Annals of Surgical Oncology

, Volume 23, Supplement 2, pp 257–265 | Cite as

Abdominal Infection Suppresses the Number and Activity of Intrahepatic Natural Killer Cells and Promotes Tumor Growth in a Murine Liver Metastasis Model

  • Yusuke Matsumoto
  • Hironori Tsujimoto
  • Satoshi Ono
  • Nariyoshi Shinomiya
  • Hiromi Miyazaki
  • Shuichi Hiraki
  • Risa Takahata
  • Kazumichi Yoshida
  • Daizoh Saitoh
  • Takao Yamori
  • Junji Yamamoto
  • Kazuo Hase
Gastrointestinal Oncology

Abstract

Background

Increasing evidence suggests that postoperative infection is associated with poorer long-term outcome in various malignancies. However, the mechanism of poor prognosis induced by postoperative infection has not been clearly explained. We sought to determine whether abdominal infection promotes cancer metastases in a murine liver metastasis model, and to investigate the role of liver natural killer (NK) cells on antitumor immunity during abdominal infection.

Methods

Female BALB/c (8–10 weeks old) mice were inoculated with NL-17 colon cancer cells into the spleen and then subjected to abdominal infection induced by cecal ligation and puncture (CLP) or sham treatment. The extent of liver metastases and cytokine production in the serum and liver were investigated. Cell fraction and cytotoxic activities of liver mononuclear cells (MNCs) were elucidated.

Results

CLP mice had poorer survival and their serum levels of IL-6, -10, and -12p70 were significantly elevated on day 1 compared with sham-treated and control mice. No obvious differences in cytokine levels of the liver homogenates were identified among the three groups, except IL-12p70 levels in CLP mice on day 7 significantly decreased. The cytotoxic activities of liver MNCs were significantly suppressed in CLP mice soon after tumor inoculation. Flow cytometry revealed a decrease in NK cells in the liver and perforin and granzyme B expression levels.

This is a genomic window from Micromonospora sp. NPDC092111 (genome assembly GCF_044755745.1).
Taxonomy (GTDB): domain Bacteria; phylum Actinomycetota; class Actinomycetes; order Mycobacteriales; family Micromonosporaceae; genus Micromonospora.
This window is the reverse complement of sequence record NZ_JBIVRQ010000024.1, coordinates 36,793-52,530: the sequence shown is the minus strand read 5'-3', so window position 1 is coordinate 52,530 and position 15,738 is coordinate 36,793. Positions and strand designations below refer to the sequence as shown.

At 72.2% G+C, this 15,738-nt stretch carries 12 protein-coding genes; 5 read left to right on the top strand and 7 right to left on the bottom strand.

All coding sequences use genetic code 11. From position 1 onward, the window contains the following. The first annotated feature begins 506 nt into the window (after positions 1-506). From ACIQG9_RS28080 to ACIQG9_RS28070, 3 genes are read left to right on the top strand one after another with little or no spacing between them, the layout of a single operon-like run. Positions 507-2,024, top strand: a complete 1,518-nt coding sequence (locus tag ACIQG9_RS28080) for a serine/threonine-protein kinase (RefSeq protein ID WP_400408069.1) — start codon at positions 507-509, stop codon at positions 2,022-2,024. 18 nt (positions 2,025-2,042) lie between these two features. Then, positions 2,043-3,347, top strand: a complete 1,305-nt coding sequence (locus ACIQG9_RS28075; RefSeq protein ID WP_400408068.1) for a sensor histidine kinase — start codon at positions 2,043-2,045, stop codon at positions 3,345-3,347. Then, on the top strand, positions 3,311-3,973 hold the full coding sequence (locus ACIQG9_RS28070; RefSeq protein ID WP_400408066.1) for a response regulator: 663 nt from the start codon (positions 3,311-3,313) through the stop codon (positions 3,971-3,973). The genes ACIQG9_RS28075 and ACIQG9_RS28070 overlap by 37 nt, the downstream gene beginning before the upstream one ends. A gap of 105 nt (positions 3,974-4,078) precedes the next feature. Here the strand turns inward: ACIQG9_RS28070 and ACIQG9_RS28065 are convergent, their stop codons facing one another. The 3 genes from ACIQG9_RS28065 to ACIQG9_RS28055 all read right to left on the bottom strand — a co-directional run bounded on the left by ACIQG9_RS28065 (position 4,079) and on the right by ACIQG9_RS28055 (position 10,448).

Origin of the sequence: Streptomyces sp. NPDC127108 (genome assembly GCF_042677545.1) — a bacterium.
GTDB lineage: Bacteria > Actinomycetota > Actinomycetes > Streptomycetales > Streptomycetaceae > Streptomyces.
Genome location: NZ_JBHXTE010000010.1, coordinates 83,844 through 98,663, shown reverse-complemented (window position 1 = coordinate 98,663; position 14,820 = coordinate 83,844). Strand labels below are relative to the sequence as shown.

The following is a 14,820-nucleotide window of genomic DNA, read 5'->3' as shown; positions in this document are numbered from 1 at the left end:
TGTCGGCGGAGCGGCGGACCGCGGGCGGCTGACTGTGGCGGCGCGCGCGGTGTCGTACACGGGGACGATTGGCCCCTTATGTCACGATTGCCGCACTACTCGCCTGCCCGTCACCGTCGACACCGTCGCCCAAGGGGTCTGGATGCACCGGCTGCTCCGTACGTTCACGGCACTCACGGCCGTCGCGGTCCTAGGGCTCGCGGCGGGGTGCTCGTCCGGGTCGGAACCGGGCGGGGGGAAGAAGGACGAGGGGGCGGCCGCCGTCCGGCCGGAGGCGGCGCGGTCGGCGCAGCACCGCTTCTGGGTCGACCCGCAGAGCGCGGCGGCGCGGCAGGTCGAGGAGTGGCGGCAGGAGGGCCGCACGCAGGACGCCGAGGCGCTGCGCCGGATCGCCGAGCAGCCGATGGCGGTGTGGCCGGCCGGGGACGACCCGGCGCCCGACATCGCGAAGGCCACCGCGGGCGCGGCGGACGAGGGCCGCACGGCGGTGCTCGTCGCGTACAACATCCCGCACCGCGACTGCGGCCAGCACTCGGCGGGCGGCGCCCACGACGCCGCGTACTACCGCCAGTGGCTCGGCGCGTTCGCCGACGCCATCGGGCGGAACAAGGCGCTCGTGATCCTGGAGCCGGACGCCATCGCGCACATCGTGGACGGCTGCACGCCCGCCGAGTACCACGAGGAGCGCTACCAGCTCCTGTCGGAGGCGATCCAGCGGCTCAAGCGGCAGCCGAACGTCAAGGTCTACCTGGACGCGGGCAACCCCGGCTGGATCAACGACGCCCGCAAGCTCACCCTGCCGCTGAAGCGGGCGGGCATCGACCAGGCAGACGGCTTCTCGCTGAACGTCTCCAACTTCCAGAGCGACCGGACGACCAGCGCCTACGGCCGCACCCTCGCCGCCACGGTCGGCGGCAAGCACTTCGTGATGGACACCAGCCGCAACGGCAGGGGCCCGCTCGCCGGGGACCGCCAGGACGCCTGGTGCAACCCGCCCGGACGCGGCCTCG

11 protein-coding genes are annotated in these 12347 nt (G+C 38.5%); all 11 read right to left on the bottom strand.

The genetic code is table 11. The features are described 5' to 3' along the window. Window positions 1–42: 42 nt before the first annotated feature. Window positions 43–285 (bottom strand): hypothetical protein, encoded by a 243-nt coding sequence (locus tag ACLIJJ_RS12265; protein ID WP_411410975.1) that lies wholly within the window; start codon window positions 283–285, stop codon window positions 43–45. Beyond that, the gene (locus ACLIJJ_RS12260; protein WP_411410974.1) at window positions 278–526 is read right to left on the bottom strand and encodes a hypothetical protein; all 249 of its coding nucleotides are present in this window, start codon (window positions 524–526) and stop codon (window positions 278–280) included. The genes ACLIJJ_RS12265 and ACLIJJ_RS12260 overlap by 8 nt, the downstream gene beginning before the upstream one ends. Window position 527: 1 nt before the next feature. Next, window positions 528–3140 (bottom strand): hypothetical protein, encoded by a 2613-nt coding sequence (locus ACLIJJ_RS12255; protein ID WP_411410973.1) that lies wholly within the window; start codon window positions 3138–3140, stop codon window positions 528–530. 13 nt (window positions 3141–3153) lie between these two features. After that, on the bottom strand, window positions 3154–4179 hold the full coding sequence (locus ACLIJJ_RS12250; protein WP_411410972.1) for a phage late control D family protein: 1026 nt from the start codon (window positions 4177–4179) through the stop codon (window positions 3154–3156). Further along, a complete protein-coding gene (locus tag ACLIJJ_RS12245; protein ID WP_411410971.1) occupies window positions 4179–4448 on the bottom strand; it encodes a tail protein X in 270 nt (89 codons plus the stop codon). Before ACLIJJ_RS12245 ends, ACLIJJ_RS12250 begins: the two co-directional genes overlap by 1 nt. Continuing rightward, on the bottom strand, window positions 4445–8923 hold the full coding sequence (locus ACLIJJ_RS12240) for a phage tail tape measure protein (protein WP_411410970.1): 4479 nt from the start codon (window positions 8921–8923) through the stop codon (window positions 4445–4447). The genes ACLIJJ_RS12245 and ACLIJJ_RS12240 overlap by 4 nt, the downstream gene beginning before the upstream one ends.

Conclusions

Abdominal infection promoted liver metastases in a murine liver metastasis model, which may be partially caused by a decrease in the number and activity of NK cells during abdominal infection.

Keywords

Natural Killer Cell Liver Metastasis Cytotoxic Activity Liver Homogenate Roswell Park Memorial Institute 

Notes

Acknowledgment

The authors are grateful to Kouji Matsumura (Central Research Laboratory, National Defense Medical College, Saitama, Japan) for his technical support concerning cell culture.

Conflict of interest

The authors declare no conflict of interest.

Supplementary material

10434_2015_4466_MOESM1_ESM.pdf (29 kb)
Analyses of cytokine levels in the liver homogenates in CLP and sham mice without tumor inoculation. There were no differences of cytokine levels in the liver homogenates in CLP and sham mice without tumor inoculation (n=4). Each experiment was independently performed 3 times with similar results. Representative data are depicted.White bar = sham mice, black bars = CLP mice (PDF 29 kb)

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Copyright information

© Society of Surgical Oncology 2015

Authors and Affiliations

  • Yusuke Matsumoto
    • 1
  • Hironori Tsujimoto
    • 1
  • Satoshi Ono
    • 2
  • Nariyoshi Shinomiya
    • 3
  • Hiromi Miyazaki
    • 2
  • Shuichi Hiraki
    • 1
  • Risa Takahata
    • 1
  • Kazumichi Yoshida
    • 1
  • Daizoh Saitoh
    • 2
  • Takao Yamori
    • 4
  • Junji Yamamoto
    • 1
  • Kazuo Hase
    • 1
  1. 1.Department of SurgeryNational Defense Medical CollegeTokorozawaJapan
  2. 2.Division of TraumatologyNational Defense Medical CollegeTokorozawaJapan
  3. 3.Department of Integrative Physiology and Bio-Nano MedicineNational Defense Medical CollegeTokorozawaJapan
  4. 4.Division of Molecular Pharmacology, Cancer Chemotherapy CenterJapanese Foundation for Cancer ResearchTokyoJapan

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